As soon as the sails had been configured for one wind, it dissipated in favor of a new one. This was not just annoying and exhausting; it was actively dangerous. A ship caught out in an inclement wind with its sails set up the wrong way could be capsized or driven right under the waves. In the worst exigency, the only way to save the ship might be to chop the masts down with axes and let them fall into the water, a desperate remedy that would deprive the vessel of its only means of propulsion, unless and until its crew managed to improvise new masts and sails that could never work as well as the originals from the materials in its hold. Rather than risk such an outcome, Magellan’s fleet mostly gave up even trying to raise sails. The ships’ crews left the masts bare, hunkered down, and hoped for the best, letting the winds and currents carry them where they would.

The signal fire aboard the Trinidad was as impossible as the cooking fires to keep lit in such conditions. It was every ship for itself; they would just have to hope to find one another again after the storm abated. The worst fear was of being blown into the continent to their east, of having the bottoms of their vessels ripped away by the rocky shoals and being pitched helplessly into the churning waves; the vast majority of the men aboard could not swim. When the ships did dare to raise their sails, it was not so much to make further progress on any particular course as an attempt to forestall progress toward the threat that loomed, unseen but constantly felt, to their east.

The storm went on and on, howling and pounding at its fragile wooden playthings, trying the will and courage of even the hardiest souls aboard the ships. “We were in tears,” writes Pigafetta frankly, “only expecting the hour of perishing. Nobody hoped to escape from that storm.”

Then, in the midst of a dark night of the soul and of the sea, the sailors aboard the Trinidad looked up to see a heavenly glow radiating from the top of the mainmast, hissing and popping above the surge of wind and water. They fell to their knees in wonder and gratitude. For this was Saint Elmo’s Fire, a good omen and promise of protection bestowed upon them by that patron saint of sailors. Modern science tells us that the phenomenon occurs when the atmosphere becomes so ionized in a thunderstorm that any long, tapered surface — the mast of a ship, the wing of an airplane, even the steeple of a church — can start to act as a lightning rod, discharging energy visibly and audibly into the space around it. For the crew of the Trinidad, however, it was a miracle of God. And perhaps it was, in addition to being a miracle of science; the fact is that we live in a world full of miracles, however we choose to explain them.

Saint Elmo proved true to his benevolent reputation. Not long after the heavenly glow faded, the rain abated and the sea began to calm. The signal fire on the Trinidad was lit once again, and the ships learned to their relief that they hadn’t drifted so far apart at all. Magellan decided the time had come to leave the coast of Africa behind and strike out across the Atlantic, well to the south of where any remaining Portuguese hunters might expect their Spanish prey to pass.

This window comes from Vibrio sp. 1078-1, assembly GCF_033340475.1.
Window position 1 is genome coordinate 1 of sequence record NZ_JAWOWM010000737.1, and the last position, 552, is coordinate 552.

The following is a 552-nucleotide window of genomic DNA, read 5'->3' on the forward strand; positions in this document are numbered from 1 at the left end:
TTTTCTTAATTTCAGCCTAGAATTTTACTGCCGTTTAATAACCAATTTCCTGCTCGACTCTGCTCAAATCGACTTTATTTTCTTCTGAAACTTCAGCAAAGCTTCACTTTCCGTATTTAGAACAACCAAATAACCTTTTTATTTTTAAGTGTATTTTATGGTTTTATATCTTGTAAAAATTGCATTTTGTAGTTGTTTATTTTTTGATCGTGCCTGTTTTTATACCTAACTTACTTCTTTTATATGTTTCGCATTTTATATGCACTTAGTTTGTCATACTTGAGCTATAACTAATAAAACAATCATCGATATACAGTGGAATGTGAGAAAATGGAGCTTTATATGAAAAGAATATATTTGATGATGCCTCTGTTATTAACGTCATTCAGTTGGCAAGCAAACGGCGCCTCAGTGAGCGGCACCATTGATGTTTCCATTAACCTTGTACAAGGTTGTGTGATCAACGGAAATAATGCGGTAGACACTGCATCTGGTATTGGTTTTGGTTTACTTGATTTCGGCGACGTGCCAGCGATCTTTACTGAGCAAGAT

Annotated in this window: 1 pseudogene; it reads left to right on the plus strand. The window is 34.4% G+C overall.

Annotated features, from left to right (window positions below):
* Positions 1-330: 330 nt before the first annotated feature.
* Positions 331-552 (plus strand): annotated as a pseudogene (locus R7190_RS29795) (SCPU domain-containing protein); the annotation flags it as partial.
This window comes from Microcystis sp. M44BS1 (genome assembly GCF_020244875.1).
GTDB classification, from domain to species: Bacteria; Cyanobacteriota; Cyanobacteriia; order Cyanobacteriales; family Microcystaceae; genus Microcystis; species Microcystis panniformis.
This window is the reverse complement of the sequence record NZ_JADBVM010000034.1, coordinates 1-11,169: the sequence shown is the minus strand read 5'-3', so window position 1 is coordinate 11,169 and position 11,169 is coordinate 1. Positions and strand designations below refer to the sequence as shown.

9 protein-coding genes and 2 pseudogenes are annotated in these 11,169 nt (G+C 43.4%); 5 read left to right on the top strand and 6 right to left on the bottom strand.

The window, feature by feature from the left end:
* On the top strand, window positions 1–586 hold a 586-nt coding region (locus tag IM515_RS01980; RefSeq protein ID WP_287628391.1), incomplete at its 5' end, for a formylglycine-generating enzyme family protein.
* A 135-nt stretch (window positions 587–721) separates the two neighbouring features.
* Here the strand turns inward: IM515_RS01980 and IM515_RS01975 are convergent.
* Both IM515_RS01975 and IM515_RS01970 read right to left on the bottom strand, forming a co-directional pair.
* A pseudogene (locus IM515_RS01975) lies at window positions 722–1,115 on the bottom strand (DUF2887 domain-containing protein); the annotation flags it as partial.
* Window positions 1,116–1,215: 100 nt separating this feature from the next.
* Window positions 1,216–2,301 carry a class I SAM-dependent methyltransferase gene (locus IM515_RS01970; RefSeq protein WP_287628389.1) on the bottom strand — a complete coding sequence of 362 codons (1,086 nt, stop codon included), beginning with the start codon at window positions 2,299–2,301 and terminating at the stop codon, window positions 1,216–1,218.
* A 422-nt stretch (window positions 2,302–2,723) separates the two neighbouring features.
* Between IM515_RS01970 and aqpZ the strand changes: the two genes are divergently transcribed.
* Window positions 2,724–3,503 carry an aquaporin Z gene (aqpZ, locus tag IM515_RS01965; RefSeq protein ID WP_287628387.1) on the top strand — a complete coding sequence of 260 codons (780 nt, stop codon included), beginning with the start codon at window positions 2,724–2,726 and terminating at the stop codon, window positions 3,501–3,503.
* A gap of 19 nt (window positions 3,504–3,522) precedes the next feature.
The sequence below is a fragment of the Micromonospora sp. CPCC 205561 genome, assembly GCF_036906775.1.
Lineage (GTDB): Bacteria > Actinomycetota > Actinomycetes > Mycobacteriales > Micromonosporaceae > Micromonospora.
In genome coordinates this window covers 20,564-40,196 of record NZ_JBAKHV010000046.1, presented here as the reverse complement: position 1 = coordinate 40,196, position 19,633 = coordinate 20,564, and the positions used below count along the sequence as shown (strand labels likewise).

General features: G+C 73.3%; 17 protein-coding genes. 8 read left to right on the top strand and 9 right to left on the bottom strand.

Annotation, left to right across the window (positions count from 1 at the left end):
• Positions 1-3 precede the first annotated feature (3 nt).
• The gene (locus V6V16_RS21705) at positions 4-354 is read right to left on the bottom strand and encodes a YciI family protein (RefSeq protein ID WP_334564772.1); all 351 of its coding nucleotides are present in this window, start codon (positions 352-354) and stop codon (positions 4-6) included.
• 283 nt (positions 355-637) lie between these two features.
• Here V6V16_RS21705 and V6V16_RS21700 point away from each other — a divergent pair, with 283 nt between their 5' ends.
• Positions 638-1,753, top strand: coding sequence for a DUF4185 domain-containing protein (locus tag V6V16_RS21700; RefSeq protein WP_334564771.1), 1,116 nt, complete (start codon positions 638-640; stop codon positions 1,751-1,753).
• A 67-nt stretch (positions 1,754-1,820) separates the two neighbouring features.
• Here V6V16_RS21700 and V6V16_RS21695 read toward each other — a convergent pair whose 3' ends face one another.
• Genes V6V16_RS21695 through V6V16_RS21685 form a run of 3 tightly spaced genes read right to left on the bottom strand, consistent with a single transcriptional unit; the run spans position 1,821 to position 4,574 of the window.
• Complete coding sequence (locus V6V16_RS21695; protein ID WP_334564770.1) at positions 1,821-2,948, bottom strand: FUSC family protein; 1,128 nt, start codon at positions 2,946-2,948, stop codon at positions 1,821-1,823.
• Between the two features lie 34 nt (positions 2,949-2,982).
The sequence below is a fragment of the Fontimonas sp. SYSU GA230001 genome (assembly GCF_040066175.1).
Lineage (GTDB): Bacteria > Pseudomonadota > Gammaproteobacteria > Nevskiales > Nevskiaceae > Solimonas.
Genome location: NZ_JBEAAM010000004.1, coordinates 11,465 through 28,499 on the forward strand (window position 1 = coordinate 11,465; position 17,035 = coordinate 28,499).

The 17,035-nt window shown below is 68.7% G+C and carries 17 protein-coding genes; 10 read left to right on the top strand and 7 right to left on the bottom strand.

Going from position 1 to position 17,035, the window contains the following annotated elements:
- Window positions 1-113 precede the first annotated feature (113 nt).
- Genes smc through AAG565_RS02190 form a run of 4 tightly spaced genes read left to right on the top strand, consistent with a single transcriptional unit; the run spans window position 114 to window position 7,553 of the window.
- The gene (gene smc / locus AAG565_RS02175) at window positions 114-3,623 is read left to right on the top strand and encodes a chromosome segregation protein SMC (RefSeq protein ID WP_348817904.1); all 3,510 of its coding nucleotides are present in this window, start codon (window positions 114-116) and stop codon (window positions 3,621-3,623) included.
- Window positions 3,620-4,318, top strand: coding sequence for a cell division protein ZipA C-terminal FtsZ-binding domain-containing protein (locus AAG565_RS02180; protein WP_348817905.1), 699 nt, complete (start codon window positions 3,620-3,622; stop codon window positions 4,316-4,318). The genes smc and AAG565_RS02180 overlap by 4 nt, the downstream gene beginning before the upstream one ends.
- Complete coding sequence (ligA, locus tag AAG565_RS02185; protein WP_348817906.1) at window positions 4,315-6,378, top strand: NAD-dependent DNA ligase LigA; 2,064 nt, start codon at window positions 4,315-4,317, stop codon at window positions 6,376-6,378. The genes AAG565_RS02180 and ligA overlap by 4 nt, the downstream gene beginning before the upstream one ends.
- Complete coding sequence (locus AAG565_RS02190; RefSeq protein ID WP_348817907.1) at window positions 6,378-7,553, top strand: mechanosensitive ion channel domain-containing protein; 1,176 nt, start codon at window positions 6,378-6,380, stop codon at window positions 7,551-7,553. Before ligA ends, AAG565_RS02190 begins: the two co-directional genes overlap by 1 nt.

He soon had reason to regret that decision. For within 24 hours the storm had been replaced by something that sailors feared almost equally: a deadly calm. The same masts that had so recently been naked were now festooned with every scrap of sail they could bear, to no avail. The canvas hung slack from its fastenings, unperturbed by the faintest trace of a breeze, and the ships seemed to sit as still on the ocean as lily pads on the surface of a lazy pond. This was the stuff of ocean-crossing nightmares: to be frozen in place on the open ocean, neither here nor there, with no land nor prospect of land anywhere, while the crew ate steadily through their precious stock of provisions. Over the course of the next two weeks, the fleet would manage only ten miles (sixteen kilometers) of westward progress.

One day Pigafetta peered over the gunwale to see hundreds of fins circling in the stagnant water below. The sharks had come. Sailors always took their arrival as an ill omen; it was said that they could smell impending death as surely as an old salt could smell approaching land on the breeze. Some of the men fished for the sharks using big iron hooks, but, even when their efforts were successful, the flesh was tough and scant in proportion to the size of the creatures, with a bitter, unpleasant aftertaste.

Still, it was better than — or at least different from — the hardtack that was by now nearly the crews’ only source of sustenance, what with almost all of the other food having been either eaten by them already or ruined by the storm. Each man was allowed just one and a half pounds (.7 kilograms) of hardtack to eat each day, along with six pints (three liters) of the weak sailor’s wine, whose minimal alcohol content functioned more as a preservative than an intoxicant. Some began to remark the first warning pangs of what could soon become the horrid disease of scurvy, as their bodies cried out for the essential nutrients that hardtack and wine alone couldn’t supply.